Home > Climate Change > Carbon Capture and Storage (CCS): grants, prizes, and concerns

Carbon Capture and Storage (CCS): grants, prizes, and concerns

On Tuesday, the US Dept. of Energy announced it was distributing $575 million USD in grants to 22 projects in 15 states, in an effort to deploy Carbon Capture and Storage / Sequestration (CCS) technology within the next 10 years.  The money was allocated under the Economic Stimulus package (ARRA 2009). 

The Washington Post reports that the Dept. of Energy has invested $4 billion USD in CCS, leveraging $7 billion USD from the private sector.  Interestingly, this massive investment comes as a grant – not as a prize.  The difference being that prizes reward for success, whereas grants allocate money up front, creating jobs, but not necessarily ensuring the desired outcome.  In the case of CCS, the desire outcome is an environmentally sound means of reducing carbon emissions. 

There are many concerns over the environmentally soundness of CCS, including:

  • The potential for stored carbon to leak underwater into oceans, decimating marine ecosystems, including fisheries;
  • The potential for stored carbon to leak into the atmosphere, undermining the mitigation potential of CCS;
  • The decreased pressure to shift away from “brown” energy sources, in particular coal combustion for electricity; and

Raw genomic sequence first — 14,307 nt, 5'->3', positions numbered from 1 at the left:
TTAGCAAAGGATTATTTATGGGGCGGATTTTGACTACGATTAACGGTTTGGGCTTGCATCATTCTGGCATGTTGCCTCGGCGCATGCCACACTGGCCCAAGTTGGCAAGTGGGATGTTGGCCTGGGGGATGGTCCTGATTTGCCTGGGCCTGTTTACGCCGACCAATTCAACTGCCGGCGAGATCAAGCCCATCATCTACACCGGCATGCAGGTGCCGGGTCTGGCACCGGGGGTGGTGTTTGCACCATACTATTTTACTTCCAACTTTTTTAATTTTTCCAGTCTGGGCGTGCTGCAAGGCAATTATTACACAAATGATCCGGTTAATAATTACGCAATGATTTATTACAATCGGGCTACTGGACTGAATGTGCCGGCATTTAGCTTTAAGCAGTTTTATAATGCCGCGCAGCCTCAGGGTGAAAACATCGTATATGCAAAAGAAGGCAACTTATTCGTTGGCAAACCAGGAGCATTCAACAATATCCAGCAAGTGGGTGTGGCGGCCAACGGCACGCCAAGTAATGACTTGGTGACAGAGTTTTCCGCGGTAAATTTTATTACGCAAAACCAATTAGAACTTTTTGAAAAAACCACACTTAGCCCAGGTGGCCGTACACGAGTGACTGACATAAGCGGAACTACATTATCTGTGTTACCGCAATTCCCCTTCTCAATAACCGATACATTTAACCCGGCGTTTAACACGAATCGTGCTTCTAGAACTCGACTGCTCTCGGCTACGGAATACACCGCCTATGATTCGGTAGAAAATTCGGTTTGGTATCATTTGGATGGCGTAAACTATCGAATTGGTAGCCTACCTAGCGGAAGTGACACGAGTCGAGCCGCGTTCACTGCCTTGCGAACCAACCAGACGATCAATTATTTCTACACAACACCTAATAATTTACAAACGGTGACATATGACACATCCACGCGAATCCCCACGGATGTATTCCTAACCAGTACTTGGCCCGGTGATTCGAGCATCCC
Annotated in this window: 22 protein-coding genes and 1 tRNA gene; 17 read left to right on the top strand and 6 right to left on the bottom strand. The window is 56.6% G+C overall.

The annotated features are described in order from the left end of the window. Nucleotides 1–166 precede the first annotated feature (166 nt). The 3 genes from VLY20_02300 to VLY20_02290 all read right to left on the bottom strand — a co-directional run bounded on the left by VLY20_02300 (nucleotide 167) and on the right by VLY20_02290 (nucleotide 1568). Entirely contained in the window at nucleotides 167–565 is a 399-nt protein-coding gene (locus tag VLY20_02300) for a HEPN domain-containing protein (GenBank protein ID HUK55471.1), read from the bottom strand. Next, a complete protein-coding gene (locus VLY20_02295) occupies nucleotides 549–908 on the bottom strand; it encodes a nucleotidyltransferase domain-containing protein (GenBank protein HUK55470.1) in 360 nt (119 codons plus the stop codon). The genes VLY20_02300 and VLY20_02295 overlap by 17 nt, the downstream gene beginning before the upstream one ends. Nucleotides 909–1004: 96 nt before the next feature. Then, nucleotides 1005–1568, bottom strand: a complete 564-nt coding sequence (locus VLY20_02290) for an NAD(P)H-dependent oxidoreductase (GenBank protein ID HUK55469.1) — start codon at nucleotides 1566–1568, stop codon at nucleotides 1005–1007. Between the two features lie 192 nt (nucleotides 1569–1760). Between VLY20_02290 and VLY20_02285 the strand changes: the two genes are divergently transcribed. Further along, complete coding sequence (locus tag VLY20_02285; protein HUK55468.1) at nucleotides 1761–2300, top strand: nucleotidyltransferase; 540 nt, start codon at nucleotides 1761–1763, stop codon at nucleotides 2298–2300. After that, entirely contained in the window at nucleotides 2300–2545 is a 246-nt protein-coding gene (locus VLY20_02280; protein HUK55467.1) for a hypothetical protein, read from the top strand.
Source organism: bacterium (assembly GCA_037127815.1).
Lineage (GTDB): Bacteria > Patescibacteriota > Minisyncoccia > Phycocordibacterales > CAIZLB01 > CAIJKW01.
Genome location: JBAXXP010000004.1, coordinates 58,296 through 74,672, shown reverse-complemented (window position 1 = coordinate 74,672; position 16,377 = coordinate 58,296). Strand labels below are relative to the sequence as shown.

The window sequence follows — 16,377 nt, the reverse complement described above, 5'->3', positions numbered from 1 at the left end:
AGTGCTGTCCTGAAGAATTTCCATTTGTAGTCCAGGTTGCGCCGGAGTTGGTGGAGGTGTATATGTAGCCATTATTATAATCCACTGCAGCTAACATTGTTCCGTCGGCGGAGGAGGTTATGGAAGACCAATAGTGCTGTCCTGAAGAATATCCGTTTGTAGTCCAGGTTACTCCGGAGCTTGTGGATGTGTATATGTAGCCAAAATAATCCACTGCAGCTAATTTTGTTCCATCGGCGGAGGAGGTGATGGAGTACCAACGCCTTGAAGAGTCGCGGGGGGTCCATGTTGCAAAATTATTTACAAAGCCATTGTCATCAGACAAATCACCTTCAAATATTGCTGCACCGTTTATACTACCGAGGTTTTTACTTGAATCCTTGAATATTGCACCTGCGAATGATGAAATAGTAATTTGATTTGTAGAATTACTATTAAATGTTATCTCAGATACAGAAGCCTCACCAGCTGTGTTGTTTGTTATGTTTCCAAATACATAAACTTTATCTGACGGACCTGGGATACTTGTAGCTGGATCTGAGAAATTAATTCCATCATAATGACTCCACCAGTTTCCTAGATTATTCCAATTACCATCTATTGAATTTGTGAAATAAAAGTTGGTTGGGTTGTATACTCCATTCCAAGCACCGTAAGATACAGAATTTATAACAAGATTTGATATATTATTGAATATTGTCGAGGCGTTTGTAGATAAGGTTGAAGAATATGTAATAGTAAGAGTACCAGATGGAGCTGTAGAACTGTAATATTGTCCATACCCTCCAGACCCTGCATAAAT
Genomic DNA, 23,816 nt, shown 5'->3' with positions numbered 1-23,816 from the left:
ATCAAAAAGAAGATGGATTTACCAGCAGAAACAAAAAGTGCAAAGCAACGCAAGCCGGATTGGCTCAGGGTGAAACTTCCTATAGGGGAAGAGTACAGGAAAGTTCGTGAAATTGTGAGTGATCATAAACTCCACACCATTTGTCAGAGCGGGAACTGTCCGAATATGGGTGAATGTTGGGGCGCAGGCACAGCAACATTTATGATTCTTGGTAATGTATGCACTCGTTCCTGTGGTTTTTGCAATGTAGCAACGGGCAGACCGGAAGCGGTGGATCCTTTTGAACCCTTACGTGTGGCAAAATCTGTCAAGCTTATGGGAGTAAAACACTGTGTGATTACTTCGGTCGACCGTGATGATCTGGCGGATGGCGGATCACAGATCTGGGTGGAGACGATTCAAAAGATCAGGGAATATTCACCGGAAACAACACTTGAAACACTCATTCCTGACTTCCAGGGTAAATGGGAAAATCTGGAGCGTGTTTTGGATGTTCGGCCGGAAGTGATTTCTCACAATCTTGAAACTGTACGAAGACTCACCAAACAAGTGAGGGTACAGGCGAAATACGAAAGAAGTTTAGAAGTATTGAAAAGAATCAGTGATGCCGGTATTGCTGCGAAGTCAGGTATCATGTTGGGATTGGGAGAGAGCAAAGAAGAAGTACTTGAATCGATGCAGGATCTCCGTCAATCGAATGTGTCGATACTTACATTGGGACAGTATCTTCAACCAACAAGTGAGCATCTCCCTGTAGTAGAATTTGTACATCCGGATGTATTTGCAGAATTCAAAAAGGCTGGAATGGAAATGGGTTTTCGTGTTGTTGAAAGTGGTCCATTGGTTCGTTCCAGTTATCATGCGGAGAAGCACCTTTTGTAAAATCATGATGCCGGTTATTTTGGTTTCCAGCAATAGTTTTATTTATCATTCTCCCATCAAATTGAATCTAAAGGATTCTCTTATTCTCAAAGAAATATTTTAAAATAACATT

• The increased consumption of gas and coal when carbon capture is used on power plants, due to the energy intensive nature of carbon capture. 

The Washington Post only mentions the risk of asphyxiation due to a massive leak of stored CO2 near populated regions.  This is certainly a concern, but just one.

As the Deepwater Horizon disaster has shown, the ability to stop underwater leaks is very difficult.  Detection of slow leaks above and below ground is also very difficult.  The increased consumption of coal with carbon storage will correspond to increased production of mercury, requiring more effective abatement technologies than are currently available and environmentally sound storage of mercury (which is uncertain at this time), to prevent increased atmospheric emissions of mercury.

Perhaps a series of prizes to identify and design effective solutions to the environmental risks of CCS, simultaneous to or preceding the development of the technology, would be a worthwhile investment – to say the least.  In this way, ad hoc remedies may be less necessary to correct for inadequate risk assessment, as witnessed by the catastrophic disasters and series of failed corrective measures that took place in the Gulf of Mexico over the course of nearly three months.

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